Oh man. Solace of the Road by Siobhan Dowd was such an emotional roller coaster. Why has it taken me so long to pick up another book by this amazing author?! Siobhan Dowd writes so beautifully and with such emotion. I am in awe of her and also hugely saddened that she is no longer with us.

Last year I read A Swift Pure Cry and almost didn't have the words to describe the feelings that I felt when reading and because of that, I put off
Jan 28, 2012 Caitriona rated it it was amazing  ·  review of another edition
Shelves: teenage-years
This was the first book I read of Siobhan's, and as soon as I finished it all I could think was "I HAVE TO READ MORE!". But then I found out that she'd died of cancer, and had only written four books, and I was sad. She was a true writing talent, and 'Solace' is one of my all-time favourite books.
I love Holly Hogan. Even though self-described 'bad girls' in books get on my wick pretty quickly, you could see Holly's vulnerability and true kind-heartedness a mile away. All she wanted was to get ba
Jennifer Wardrip
Reviewed by Sally Kruger aka "Readingjunky" for

Life has not been exactly fair to Holly. She has grown up in a series of group and foster homes surrounded by social workers who say they care, but it certainly doesn't feel like they do.

As the story begins, Holly is headed toward a new home. A childless couple arranges for a few test visits and then decide they are willing to offer Holly a place in their lives. It should be the answer to Holly's dream, but her sights are set on fin
Oct 11, 2009 Lindsey rated it it was amazing  ·  review of another edition
Honestly, I’m not sure how to approach this review. I’m sad because, to my knowledge, this is Siobhan Dowd’s last book. Both Bog Child and Solace of the Road have been published posthumously, and I feel that although I still have a few books of hers to read that were published prior to these two, I am already internally mourning over the loss of such a great writer.

Dowd seems always able to find the perfect balance between telling the character’s story in an engaging way and bringing the reader
Sep 11, 2011 Marleen rated it really liked it  ·  review of another edition
Holly Hogan is nearly 15 years old and fed up with her life. After spending years in care she is now living with foster parents who she assumes don’t really care for her.
When she finds a blond wig she hides it and on the day before her 15th birthday she puts on the wig, applies some lipstick and runs away.
She’s transformed herself into Solace, a 17 year old beauty with slim-slam hips who knows what she wants and has the courage to go and get it. As Solace, Holly is determined to make her way fro
Robin Stevens
May 09, 2016 Robin Stevens rated it it was amazing  ·  review of another edition
This book is a wonderful, vividly-written window into the life of a girl in care that's also an ode to Oxford and a beautiful road-trip novel about the kindness of strangers. Absolutely fantastic start to finish.

*Please note: this review is meant as a recommendation only. Please do not use it in any marketing material, online or in print, without asking permission from me first. Thank you!*
I was really looking forward to this book. I really liked the premise and I thought it would be something I could enjoy. I wasn't that impressed with it, though. I just couldn't bring myself to like Holly which made it hard to like the book in general. She really didn't come across as a nice person and I found it hard to sympathize with her. I could understand somewhat her reasons for the thoughts she had but it didn't make me find her interesting. Some parts of the book did make me a laugh a bi ...more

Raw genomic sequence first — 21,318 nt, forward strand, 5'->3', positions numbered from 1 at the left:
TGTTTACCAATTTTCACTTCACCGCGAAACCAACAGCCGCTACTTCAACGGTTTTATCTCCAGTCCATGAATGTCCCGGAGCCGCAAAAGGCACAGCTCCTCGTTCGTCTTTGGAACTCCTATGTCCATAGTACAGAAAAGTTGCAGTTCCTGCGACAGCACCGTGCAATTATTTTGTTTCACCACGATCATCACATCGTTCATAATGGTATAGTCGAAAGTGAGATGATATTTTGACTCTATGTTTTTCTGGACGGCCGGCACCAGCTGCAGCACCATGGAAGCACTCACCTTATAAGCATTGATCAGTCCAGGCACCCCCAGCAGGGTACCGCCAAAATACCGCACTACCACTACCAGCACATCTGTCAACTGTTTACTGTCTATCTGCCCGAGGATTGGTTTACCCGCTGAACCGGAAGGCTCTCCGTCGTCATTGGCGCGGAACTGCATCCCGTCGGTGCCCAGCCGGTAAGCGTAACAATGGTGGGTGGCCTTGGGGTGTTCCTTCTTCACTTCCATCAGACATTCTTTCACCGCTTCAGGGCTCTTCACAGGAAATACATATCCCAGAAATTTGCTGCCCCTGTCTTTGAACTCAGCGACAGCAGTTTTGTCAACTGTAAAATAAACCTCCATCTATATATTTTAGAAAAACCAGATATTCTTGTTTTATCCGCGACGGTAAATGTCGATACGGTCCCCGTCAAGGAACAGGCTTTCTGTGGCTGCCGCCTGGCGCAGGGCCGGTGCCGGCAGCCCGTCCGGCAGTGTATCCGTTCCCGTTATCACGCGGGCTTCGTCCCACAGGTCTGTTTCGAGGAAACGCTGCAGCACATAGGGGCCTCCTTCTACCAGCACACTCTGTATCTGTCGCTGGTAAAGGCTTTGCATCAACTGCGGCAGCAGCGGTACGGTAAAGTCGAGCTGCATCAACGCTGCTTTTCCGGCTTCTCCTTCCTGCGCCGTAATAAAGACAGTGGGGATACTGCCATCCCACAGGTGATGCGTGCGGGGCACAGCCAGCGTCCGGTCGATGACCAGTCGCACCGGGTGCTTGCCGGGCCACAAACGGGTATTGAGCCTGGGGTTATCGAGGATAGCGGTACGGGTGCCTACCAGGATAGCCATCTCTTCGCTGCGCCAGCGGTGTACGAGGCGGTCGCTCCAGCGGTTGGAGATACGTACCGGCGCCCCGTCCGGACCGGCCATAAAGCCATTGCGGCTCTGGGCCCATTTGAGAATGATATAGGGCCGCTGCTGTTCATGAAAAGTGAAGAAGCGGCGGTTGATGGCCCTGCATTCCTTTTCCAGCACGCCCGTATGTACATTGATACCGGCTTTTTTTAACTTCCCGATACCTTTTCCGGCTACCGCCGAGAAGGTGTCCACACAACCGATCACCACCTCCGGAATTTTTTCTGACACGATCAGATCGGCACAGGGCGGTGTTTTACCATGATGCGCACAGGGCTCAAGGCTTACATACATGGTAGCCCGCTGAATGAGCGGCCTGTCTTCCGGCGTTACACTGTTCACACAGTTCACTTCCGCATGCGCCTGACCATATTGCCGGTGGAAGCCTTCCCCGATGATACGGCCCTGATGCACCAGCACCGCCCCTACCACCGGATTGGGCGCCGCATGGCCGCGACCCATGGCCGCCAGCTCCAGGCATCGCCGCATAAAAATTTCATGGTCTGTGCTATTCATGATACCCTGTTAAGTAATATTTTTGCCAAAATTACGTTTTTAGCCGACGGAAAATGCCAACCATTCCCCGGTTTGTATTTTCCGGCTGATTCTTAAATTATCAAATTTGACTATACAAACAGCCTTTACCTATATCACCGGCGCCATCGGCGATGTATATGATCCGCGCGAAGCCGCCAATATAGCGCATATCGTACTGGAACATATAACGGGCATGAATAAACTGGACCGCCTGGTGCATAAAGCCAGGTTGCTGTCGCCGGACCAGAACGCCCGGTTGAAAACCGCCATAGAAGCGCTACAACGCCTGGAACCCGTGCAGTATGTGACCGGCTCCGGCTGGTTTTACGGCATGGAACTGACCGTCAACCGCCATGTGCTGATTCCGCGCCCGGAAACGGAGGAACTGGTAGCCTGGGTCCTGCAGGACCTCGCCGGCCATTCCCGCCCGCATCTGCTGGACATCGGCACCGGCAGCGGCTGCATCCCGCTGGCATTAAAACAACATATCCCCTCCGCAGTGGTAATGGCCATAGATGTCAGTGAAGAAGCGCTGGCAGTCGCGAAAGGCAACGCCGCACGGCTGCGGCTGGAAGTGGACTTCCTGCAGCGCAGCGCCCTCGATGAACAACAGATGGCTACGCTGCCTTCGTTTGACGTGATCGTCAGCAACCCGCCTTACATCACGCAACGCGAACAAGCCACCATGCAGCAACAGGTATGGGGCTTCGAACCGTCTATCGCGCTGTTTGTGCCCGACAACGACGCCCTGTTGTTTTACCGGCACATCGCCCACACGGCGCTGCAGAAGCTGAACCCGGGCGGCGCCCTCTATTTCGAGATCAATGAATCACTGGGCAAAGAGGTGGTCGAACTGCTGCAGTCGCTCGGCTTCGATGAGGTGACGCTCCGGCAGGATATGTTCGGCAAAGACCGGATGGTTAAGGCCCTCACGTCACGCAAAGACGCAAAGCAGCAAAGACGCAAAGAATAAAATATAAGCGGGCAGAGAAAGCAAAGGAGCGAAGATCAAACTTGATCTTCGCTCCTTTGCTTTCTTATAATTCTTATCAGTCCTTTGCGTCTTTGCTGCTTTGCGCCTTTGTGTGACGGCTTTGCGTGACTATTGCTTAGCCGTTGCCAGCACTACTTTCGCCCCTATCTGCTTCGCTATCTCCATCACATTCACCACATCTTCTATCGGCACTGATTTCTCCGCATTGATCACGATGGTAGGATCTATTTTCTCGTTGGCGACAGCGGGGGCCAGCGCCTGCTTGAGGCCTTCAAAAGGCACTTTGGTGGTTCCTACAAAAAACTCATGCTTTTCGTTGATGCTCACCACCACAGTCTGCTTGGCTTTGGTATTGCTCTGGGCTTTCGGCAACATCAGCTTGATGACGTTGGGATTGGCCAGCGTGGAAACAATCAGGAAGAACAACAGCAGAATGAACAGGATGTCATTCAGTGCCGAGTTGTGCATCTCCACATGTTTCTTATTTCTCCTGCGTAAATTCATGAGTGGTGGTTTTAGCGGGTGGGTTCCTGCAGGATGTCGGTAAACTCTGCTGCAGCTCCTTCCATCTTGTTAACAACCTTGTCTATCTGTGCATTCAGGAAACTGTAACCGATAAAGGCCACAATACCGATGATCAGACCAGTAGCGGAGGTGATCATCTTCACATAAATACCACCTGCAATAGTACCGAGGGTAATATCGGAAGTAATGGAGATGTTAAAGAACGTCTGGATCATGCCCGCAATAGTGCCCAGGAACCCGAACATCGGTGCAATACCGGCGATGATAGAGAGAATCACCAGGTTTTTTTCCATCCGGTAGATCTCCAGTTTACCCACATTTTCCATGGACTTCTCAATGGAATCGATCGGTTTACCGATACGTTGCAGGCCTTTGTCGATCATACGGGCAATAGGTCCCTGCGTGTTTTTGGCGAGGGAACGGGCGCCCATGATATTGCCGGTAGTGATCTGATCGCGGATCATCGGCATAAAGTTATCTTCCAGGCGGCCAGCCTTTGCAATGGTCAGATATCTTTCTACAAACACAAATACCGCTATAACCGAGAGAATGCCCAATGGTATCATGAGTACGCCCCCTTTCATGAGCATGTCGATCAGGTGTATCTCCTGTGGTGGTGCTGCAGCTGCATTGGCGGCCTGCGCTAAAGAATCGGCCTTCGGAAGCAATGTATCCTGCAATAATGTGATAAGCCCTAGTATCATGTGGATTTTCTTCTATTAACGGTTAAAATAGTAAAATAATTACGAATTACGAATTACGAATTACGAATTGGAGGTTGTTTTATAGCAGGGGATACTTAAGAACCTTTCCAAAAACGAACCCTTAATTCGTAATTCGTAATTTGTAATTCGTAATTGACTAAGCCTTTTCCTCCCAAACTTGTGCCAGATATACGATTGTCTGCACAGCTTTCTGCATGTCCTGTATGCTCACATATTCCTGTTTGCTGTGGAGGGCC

Nov 08, 2014 Ilse rated it really liked it  ·  review of another edition
Shelves: books-i-own

Holly woont in een pleeggezin bij Fiona en Ray. Het is al het zoveelste pleeggezin waarin ze terechtkomt en eigenlijk is ze er nu wel klaar mee. Dan wil ze liever bij haar beste vrienden, Grace en Trim blijven, die nog in Templeton House wonen. Ze wil niet in een gezin met vreemde HOZA’s. (Want dat is waarmee de wereld vol zit volgens Holly, met Hopeloze Oude Zakken.) Maar wat Holly het allerliefste wil, is terug naar Ierland. Naar haar moeder.

Lees de hele recensie op
Dec 05, 2014 NebraskaIcebergs rated it really liked it  ·  review of another edition
Shelves: own
Solace of the Road is the second novel I’ve read by Irish author, Siobhan Dowd. In telling the story of a foster kid, Dowd in many way ways treads on familiar ground. At the same time, Dowd has incorporated enough twists to make this a memorable story. She has also created an original character, for whom we deeply feel.

Fourteen-year-old Holly is in foster care. Daily she thinks of running away. Miles away in Ireland is her mom, the perfect guardian. Through no fault of either of them, the two go
Holly Hogan was a young girl when her mother abandoned her in their London apartment and she has been in the care of social services ever since, mostly living in group homes. At 14, Holly was offered a foster home placement, but things don't go well there. Holly wants to find her mother, who she believes is in Ireland. She puts on a blonde wig, takes on a new persona - Solace - and hits the road.

This seemed like just another YA problem novel when I started reading it, but I persevered because th
I thought this book was really good as it was a worthwhile read.This book was gripping from start to finish. This book was about a girl named Holly Hogan who was in a children's home where she was cared for and had lots of friends. She was in and out of care a lot but just couldn't seem to find the right the right fit she either got really mean people or people with children, which she hated because they always sided with the children.Holly Hogan knows that she can't stay at the home for much lo ...more